The Kim regime’s increased firepower comes as military cost-sharing talks between the U.S. and South Korea have strained relations. Seoul and Washington’s cost-sharing pact expired Dec. 31 and the two have yet to agree on how to divvy up the costs for stationing 28,500 U.S. military personnel in South Korea-home to America’s largest overseas military base. The U.S., at an earlier point in talks, had requested South Korea boost its payments fivefold to $5 billion annually.
The military-cost discussions are being closely watched by Tokyo, whose own arrangement with Washington expires next year. In a recent interview with The Wall Street Journal, Japanese Defense Minister Taro Kono bristled at the notion the country’s payment could balloon in size.
“If we pay more, then the U.S. forces in Japan will become something like mercenaries, and I don’t think anyone wants to do this,” Mr. Kono said. Japan is home to 54,000 U.S. military personnel.
-Alastair Gale in Tokyo contributed to this article.
Write to Andrew Jeong at
Read more

Yonhap – N. Korea pursues long-range nuclear missiles through ‘deliberate testing program’: Pentagon official

By Oh Seok-min

SEOUL/WASHINGTON, Aug. 6 (Yonhap) — North Korea continues to push aggressively to develop long-range nuclear missiles capable of striking the U.S. homeland through a “very deliberate testing program” for systems improvement, a senior Pentagon official has said.

Victorino G. Mercado, assistant secretary of defense for strategy, plans and capabilities, made the remarks during the 2020 Space and Missile Defense Symposium held online on Tuesday (Washington time), according to the transcript posted on the Pentagon website on Thursday.

“North Korea has worked aggressively to develop nuclear-capable long-range ballistic missiles able to threaten the homeland, allies and partners,” Mercado said. “Despite our ongoing diplomatic efforts, North Korea continues to expand its ballistic missile capabilities and conduct test launches despite international restrictions.”

The official noted that while many often highlight its failed launches, the regime “has a very deliberate testing program where they push their technological limits, learn from failures and demonstrate continual improvement.”

This photo shows the test-firing of North Korea's Hwasong-15 intercontinental ballistic missile on Nov. 29, 2017. The photo was released by the North's official Korean Central News Agency (KCNA) later in the day. (For Use Only in the Republic of Korea. No Redistribution) (Yonhap)

This photo shows the test-firing of North Korea’s Hwasong-15 intercontinental ballistic missile on Nov. 29, 2017. The photo was released by the North’s official Korean Central News Agency (KCNA) later in the day. (For Use Only in the Republic of Korea. No Redistribution) (Yonhap)

As denuclearization negotiations between the United States and North Korea have made little progress since the no-deal summit in Hanoi last year, Pyongyang has been focusing on its missile and other conventional weapons such as multiple rocket launchers, though it has refrained from test-firing long-range missiles since 2017.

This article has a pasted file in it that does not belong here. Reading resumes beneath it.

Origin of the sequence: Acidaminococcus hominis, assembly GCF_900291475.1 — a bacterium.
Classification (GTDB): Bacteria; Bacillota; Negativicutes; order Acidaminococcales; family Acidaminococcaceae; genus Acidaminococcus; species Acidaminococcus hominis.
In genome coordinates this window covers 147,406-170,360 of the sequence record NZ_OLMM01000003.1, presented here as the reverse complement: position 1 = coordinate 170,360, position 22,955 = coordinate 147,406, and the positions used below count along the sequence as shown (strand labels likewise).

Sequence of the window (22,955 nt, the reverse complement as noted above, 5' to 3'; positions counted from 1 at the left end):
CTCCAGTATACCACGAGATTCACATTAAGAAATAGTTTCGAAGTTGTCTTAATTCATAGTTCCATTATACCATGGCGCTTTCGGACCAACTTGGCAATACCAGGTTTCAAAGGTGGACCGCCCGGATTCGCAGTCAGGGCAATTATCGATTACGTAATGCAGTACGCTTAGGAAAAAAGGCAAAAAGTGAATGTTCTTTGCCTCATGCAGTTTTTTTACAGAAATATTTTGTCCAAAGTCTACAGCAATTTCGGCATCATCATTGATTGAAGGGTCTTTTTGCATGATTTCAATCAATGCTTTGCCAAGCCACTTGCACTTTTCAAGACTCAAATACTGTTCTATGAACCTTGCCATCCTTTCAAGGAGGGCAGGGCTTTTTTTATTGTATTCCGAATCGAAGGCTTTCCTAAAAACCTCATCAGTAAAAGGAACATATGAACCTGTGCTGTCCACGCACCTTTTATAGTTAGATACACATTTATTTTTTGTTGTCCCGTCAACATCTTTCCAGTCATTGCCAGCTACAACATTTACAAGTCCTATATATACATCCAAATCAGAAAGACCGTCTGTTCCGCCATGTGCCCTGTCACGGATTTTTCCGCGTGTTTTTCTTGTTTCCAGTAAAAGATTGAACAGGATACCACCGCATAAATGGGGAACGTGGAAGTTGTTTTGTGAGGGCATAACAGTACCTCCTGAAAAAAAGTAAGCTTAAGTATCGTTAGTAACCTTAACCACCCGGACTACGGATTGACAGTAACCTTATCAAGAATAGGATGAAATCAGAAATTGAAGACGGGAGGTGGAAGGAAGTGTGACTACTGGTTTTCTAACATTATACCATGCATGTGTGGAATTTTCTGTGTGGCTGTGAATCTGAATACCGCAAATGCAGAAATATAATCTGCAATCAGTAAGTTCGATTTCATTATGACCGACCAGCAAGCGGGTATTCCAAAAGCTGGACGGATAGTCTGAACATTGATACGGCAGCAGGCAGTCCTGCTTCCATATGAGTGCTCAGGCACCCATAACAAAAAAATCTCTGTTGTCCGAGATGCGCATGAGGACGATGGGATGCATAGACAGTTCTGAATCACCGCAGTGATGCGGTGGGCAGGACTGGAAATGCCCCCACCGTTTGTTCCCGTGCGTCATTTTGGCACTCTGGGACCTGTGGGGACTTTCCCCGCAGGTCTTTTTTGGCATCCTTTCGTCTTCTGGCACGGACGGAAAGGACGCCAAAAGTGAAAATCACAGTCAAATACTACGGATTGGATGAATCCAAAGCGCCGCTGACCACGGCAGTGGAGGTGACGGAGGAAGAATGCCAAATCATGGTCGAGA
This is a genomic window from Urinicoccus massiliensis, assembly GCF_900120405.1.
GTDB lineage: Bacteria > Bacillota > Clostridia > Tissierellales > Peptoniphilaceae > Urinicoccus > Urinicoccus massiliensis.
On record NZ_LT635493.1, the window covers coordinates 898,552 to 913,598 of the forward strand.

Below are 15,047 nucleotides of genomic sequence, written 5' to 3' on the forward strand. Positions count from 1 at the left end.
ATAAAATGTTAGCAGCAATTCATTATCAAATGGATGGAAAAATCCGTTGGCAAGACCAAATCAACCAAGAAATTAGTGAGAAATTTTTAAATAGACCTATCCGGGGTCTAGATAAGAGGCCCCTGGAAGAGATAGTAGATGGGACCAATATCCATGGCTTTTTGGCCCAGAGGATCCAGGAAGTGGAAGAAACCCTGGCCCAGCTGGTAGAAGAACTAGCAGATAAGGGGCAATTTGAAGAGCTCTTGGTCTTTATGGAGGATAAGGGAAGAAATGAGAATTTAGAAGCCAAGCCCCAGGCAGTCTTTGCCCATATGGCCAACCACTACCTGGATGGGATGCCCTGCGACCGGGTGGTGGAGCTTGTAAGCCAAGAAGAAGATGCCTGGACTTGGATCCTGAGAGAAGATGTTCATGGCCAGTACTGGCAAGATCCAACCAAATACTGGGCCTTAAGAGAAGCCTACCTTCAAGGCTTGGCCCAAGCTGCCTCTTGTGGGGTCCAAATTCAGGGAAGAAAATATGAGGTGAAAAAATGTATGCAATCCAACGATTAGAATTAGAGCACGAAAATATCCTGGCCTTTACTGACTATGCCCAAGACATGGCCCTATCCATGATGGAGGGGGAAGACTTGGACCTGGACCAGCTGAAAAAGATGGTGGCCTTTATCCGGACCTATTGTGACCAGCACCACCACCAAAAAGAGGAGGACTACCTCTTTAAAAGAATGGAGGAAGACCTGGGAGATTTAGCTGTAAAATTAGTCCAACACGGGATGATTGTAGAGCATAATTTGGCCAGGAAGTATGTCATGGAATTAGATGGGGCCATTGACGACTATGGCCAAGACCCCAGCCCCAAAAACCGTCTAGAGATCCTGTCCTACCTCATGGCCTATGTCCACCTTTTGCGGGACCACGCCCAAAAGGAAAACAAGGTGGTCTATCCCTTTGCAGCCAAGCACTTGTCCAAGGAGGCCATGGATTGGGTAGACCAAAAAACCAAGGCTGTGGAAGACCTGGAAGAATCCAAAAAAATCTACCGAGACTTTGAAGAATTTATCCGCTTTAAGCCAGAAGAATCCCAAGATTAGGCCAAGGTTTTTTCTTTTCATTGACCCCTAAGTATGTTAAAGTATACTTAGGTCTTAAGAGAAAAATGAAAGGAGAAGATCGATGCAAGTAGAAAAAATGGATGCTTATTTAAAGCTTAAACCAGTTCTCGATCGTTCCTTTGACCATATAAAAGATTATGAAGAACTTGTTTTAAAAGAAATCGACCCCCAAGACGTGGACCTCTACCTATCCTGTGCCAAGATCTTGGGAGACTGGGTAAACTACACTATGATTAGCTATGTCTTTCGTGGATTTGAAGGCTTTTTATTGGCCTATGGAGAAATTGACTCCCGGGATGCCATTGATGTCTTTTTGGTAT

North Korea is believed to have several types of intercontinental ballistic missiles (ICBM), including the Hwasong-15 that is capable of striking any part of the U.S. mainland, according to data by the U.S. Forces Korea (USFK).

“U.S. missile defenses strengthen the leverage of our diplomats at the negotiating table, such as talks with North Korea on denuclearization, by demonstrating our ability to counter its threats of nuclear attack,” the assistant secretary said, adding that its missile defense system also serves as “insurance” against the possible failure of deterrence and diplomacy.

North Korea is believed to have secured a considerable level of technology to miniaturize a nuclear warhead for ballistic missiles, according to South Korea’s defense ministry. The U.N. also reportedly said in a recent classified paper that Pyongyang has probably developed miniaturized nuclear devices to fit into its ballistic missile warheads.

Late last month, North Korean leader Kim Jong-un said that the country’s security and future will be guaranteed forever “thanks to our reliable and effective self-defense nuclear deterrence.”

Read more

Donga – First U.N. report on N. Korea’s miniaturization of nuclear warheads

The United Nations published a report for the first time that North Korea might have completed the development of nuclear weapons miniaturized enough to be mounted on ballistic missiles.

Reuters reported that an independent panel of experts monitoring U.N. sanctions against North Korea submitted the interim report to the U.N. Security Council North Korea sanctions committee on Monday (local time). According to the report, multiple unidentified countries said North Korea’s past six nuclear tests had likely helped it develop miniaturized nuclear devices.

“The Democratic People’s Republic of Korea is continuing its nuclear program, including the production of highly enriched uranium and construction of an experimental light water reactor. A Member State assessed that the Democratic People’s Republic of Korea is continuing production of nuclear weapons,” the report said. It added that North Korea “may seek to further develop miniaturization in order to allow incorporation of technological improvements such as penetration aid packages or, potentially, to develop multiple-warhead systems.”